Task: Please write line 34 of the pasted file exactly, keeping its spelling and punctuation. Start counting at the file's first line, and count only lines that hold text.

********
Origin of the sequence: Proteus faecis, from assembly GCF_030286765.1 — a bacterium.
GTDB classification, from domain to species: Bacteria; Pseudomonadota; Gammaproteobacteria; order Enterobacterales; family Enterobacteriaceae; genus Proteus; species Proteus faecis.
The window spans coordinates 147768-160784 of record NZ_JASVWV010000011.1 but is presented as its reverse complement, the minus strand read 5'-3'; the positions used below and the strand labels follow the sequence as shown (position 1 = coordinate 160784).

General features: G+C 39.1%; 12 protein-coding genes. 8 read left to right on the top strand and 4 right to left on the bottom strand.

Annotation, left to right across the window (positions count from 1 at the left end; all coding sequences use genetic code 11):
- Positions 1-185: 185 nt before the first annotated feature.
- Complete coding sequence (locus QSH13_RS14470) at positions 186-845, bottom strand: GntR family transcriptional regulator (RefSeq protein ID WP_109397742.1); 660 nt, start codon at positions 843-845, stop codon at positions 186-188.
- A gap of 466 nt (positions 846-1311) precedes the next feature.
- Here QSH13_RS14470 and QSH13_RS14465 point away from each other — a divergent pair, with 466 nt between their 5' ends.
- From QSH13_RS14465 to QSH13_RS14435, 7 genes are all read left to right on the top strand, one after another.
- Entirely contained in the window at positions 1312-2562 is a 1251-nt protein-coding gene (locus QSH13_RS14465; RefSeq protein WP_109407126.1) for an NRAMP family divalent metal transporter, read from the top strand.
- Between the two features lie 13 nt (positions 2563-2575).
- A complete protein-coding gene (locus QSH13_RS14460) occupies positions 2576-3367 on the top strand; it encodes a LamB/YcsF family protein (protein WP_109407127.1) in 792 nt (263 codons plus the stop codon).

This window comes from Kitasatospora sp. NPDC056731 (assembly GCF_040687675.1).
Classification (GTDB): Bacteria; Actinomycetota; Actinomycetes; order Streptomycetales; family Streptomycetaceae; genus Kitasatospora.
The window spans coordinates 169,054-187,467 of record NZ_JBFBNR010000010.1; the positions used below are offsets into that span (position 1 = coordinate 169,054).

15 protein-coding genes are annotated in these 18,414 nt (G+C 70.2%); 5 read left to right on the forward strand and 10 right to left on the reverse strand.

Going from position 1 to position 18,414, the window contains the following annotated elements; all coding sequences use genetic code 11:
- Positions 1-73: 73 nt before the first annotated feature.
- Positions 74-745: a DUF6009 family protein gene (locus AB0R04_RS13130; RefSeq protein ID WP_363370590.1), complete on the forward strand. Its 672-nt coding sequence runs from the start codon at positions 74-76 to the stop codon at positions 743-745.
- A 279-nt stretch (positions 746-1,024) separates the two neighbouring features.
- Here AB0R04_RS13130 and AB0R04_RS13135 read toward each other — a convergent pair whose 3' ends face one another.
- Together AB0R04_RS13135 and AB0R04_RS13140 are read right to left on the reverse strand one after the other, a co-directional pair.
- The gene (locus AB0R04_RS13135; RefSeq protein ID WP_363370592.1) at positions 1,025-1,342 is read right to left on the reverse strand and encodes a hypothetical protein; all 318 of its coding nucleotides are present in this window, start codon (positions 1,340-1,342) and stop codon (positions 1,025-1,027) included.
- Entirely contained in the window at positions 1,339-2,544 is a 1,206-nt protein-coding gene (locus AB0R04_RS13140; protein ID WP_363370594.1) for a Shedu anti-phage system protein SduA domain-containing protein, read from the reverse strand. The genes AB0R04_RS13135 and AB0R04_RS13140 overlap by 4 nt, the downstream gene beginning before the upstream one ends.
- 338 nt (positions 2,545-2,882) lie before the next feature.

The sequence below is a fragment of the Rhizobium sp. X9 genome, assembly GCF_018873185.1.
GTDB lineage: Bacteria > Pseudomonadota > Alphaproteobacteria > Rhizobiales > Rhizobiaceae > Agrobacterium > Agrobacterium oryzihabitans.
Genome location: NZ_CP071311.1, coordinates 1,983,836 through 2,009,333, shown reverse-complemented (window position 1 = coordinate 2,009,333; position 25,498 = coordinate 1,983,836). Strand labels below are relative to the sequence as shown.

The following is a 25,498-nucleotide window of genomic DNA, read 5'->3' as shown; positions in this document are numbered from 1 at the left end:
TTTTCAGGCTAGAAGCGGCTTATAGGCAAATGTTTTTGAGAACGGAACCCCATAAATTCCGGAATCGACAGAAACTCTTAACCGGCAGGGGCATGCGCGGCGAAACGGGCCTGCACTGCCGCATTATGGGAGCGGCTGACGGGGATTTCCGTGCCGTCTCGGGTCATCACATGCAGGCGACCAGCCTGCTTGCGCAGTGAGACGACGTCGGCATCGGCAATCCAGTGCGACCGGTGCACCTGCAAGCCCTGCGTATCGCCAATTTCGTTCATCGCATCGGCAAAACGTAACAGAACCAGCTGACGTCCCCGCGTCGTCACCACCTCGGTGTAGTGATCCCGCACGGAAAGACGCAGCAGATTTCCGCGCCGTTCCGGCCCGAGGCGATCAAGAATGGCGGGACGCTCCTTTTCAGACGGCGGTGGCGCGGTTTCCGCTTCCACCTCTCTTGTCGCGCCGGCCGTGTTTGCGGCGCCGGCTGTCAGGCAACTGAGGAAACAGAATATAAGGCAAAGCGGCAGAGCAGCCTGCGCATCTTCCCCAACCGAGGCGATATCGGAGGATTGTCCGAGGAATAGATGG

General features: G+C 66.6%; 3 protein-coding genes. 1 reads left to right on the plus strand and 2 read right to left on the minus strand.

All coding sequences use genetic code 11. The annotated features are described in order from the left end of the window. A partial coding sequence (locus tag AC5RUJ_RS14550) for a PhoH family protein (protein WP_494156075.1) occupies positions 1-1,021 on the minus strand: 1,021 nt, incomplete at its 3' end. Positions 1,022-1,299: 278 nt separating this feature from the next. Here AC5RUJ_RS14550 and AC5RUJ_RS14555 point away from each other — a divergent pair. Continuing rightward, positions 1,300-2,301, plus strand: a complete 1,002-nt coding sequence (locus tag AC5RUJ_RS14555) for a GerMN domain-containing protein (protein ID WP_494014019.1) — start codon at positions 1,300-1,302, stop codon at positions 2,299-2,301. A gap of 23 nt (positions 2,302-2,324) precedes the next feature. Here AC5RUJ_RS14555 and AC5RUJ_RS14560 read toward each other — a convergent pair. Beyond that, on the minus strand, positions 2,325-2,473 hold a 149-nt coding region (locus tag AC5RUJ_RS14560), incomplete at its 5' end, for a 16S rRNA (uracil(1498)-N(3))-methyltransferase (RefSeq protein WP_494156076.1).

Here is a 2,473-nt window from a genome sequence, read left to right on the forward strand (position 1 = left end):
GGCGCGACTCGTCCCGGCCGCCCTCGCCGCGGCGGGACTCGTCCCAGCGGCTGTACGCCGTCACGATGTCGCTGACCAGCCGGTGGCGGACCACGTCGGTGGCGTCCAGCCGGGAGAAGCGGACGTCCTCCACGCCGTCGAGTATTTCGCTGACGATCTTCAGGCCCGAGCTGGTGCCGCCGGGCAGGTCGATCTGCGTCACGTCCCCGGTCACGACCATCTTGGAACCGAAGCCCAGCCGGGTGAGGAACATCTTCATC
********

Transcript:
Here is a 2,473-nt window from a genome sequence, read left to right on the forward strand (position 1 = left end):